Henry identified Blankenship Cove and the Wareham side of River Road as areas where there are no systems in place. Residents on Hermitage Road complained about drainage. The cure would have been an expensive filtration device for which an engineering design was made for over $2,000,000, but the device was never manufactured.

            “If you connect to the town’s drainage system, then you’re going to have a tiger by the tail, and that’s just the way it is. And should be,” said Henry.

            Member Ryan Burke requested more specifics before he votes and suspects that town will not understand the bylaw amendment as written. “I don’t like the idea of going way more stringent than what the state’s recommending,” he said.

            Hills said that for the past two years Marion has been working with Massachusetts Maritime Academy, identifying all those discharges, and is working with them.

            Burr reiterated his own concerns about the situation suddenly becoming very costly to homeowners, especially within the 5,000 square feet of area prescribed. “And that’s regular Harry Homeowner. You have to pay all this just to resurface a portion of your property. … I think we’re already in compliance,” said Burr.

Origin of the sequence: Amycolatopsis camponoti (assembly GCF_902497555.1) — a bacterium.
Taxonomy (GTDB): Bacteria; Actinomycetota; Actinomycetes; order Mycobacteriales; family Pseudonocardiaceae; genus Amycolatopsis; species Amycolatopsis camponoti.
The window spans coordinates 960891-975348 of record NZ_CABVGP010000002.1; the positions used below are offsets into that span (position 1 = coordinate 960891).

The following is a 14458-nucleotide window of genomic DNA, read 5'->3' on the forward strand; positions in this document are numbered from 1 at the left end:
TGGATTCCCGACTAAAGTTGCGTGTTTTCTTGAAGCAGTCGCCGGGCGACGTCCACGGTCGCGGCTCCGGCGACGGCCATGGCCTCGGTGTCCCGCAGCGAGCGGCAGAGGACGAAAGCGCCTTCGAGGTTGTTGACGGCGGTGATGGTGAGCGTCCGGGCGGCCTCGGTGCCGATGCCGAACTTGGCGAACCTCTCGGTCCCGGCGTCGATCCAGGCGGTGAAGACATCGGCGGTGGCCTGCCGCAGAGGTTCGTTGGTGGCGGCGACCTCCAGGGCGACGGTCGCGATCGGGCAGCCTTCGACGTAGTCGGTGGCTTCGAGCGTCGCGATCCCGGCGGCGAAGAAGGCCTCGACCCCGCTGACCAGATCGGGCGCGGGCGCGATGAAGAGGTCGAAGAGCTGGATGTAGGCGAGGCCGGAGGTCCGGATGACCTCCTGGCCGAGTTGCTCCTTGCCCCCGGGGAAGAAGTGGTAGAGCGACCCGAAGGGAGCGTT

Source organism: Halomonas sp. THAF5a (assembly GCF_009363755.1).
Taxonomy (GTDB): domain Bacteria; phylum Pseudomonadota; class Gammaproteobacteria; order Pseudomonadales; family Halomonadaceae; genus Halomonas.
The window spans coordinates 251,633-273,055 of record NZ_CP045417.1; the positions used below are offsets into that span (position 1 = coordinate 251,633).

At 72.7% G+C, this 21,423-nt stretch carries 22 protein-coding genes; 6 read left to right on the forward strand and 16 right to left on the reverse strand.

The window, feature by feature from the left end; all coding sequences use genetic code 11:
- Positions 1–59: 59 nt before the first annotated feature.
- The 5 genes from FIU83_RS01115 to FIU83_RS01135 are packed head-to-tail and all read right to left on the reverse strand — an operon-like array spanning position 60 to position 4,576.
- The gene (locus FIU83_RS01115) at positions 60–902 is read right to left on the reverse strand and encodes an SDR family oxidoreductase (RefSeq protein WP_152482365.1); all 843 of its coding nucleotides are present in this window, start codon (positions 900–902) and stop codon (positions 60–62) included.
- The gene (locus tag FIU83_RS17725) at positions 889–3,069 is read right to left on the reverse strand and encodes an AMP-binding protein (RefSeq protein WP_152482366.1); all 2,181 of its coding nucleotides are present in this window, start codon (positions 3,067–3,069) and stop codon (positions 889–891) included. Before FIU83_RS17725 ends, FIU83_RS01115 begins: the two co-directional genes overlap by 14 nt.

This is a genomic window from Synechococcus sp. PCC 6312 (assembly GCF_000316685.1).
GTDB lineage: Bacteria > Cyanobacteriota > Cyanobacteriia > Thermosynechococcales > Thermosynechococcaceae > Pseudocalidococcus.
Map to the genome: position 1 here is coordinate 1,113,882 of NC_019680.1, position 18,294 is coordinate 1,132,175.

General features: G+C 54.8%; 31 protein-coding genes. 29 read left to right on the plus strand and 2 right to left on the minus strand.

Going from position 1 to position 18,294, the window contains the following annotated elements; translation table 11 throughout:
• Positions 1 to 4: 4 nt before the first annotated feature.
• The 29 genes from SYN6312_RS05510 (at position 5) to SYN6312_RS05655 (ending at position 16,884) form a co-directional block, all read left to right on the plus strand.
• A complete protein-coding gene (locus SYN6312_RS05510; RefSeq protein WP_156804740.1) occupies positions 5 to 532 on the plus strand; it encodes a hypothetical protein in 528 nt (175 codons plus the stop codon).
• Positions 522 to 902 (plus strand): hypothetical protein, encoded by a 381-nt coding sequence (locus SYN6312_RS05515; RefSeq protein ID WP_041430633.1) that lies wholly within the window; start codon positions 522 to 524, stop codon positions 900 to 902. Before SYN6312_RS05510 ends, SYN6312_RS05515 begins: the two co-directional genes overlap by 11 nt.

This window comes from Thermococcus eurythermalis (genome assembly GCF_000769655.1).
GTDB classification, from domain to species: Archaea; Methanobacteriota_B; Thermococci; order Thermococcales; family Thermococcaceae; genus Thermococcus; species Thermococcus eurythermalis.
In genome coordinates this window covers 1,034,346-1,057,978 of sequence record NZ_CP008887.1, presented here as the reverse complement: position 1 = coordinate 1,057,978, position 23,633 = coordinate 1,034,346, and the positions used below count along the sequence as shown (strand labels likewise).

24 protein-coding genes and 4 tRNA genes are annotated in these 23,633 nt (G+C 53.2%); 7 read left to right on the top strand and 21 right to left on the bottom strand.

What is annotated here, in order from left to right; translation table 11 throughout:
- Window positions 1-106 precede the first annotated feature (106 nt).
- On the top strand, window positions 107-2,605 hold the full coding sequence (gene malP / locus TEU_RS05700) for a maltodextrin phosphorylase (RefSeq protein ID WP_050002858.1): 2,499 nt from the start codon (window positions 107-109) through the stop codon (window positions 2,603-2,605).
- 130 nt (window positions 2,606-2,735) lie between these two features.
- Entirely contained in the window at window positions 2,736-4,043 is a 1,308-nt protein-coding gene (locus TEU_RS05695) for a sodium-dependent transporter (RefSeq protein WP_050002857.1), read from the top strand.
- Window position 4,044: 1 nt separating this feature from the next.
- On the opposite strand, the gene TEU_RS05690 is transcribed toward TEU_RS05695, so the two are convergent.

“You have to have the data to prove we are in compliance,” said Marum.

            “I’m not making the claim,” said Burr, noting that MassDEP is making the claim.

            Davis said the town must have a bylaw.

            Henry noted that erosion is volume related, but the bylaw amendment being presented by Davis is quality related.

            In noting he and Davis have been working together with the Select Board on the matter, Guey-Lee said there is broad discretion handed over to the Planning Board and stressed that, “this (amendment) is a framework for a comprehensive bylaw.”

            Guey-Lee further explained that the key difference is the erosion-control bylaw only falls within the jurisdiction of the Conservation Commission. “And that’s a key part of this,” he said.

            Burr, Daniel and Burke were against voting for regulations more stringent than what is required by the state. Davis said the bylaw can take into consideration anything the Planning Board thinks is appropriate and said she would pass along the model the EPA provided.

            “These bylaws were supposed to be adopted in 2021, but the EPA has not flagged the Town of Marion. There was no direct correspondence telling us we’re out of compliance, but I’m just trying to get ahead of the game,” she said.